1911 Encyclopædia Britannica/Neoptolemus
|←Neoplatonism||1911 Encyclopædia Britannica, Volume 19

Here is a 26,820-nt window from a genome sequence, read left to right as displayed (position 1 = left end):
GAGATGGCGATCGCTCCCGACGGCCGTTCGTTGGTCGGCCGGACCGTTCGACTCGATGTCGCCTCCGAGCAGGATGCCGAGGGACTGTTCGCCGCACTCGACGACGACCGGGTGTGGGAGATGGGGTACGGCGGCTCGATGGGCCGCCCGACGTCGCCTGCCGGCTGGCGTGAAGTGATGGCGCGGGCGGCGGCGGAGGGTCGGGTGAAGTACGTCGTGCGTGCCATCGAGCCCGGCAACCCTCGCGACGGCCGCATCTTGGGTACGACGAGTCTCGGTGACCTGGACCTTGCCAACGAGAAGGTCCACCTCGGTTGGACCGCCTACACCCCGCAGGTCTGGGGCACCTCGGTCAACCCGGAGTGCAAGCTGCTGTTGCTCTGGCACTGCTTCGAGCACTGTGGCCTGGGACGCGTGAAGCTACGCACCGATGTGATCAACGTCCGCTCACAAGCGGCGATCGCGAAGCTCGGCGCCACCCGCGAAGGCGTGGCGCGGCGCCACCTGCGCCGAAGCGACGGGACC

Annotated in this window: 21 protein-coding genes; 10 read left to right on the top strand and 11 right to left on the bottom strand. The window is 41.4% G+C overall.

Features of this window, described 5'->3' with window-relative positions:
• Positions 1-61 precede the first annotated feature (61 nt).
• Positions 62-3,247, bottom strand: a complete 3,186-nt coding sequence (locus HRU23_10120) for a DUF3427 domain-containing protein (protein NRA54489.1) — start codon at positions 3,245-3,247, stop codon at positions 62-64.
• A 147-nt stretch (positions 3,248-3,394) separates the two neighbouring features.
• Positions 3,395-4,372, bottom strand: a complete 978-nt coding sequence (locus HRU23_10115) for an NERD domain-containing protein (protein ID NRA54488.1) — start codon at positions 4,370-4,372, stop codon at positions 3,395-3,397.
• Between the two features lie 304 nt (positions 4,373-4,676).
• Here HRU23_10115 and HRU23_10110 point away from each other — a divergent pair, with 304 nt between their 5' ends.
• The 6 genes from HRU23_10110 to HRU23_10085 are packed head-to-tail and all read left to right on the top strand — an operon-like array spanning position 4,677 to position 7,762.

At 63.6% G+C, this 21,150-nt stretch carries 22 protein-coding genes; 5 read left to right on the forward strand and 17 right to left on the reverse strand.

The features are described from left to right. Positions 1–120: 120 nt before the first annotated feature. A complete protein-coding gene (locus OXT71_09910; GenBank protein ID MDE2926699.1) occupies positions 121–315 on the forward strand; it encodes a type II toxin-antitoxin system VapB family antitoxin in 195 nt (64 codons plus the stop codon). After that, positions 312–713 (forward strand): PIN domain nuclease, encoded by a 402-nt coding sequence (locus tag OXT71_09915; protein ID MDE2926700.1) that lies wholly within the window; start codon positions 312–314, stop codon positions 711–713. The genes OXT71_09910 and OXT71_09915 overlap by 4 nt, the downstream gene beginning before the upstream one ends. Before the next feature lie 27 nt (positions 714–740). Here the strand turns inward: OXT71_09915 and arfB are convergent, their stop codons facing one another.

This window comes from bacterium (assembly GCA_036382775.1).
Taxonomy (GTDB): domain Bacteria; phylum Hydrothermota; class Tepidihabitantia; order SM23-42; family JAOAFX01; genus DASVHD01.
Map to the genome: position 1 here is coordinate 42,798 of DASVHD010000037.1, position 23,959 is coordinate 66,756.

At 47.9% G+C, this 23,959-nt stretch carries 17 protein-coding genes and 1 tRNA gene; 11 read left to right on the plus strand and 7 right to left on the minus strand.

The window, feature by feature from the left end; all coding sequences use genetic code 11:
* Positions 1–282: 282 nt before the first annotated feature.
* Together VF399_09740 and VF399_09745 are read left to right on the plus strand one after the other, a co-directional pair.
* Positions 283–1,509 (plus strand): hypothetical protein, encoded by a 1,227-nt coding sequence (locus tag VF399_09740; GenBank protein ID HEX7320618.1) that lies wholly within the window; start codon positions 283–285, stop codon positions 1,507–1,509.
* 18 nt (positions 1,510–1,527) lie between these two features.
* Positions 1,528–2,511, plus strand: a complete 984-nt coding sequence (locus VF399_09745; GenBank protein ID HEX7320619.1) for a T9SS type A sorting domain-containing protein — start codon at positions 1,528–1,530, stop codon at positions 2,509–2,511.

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NEOPTOLEMUS (also called Pyrrhus), in Greek legend, the son of Achilles and Deīdameia. He was brought up by his grandfather Lycomedes in the island of Scyros, and taken to Troy in the last year of the war by Odysseus, since Helenus had declared that the city could not be captured without the aid of a descendant of Aeacus. Neoptolemus was famed for his beauty, eloquence and bravery. He was one of the warriors in the wooden horse and slew Priam at the sack of Troy (Odyssey, xi. 508-526; Aeneid, ii. 527). Apart from these Trojan tales, Neoptolemus is a prominent figure in the legends of Epirus and of Delphi. He was the ancestor of the Molossian kings, who therefore claimed to be of pure Hellenic stock. He was murdered at Delphi, where he was buried, and a festival was held in his honour every eighth year.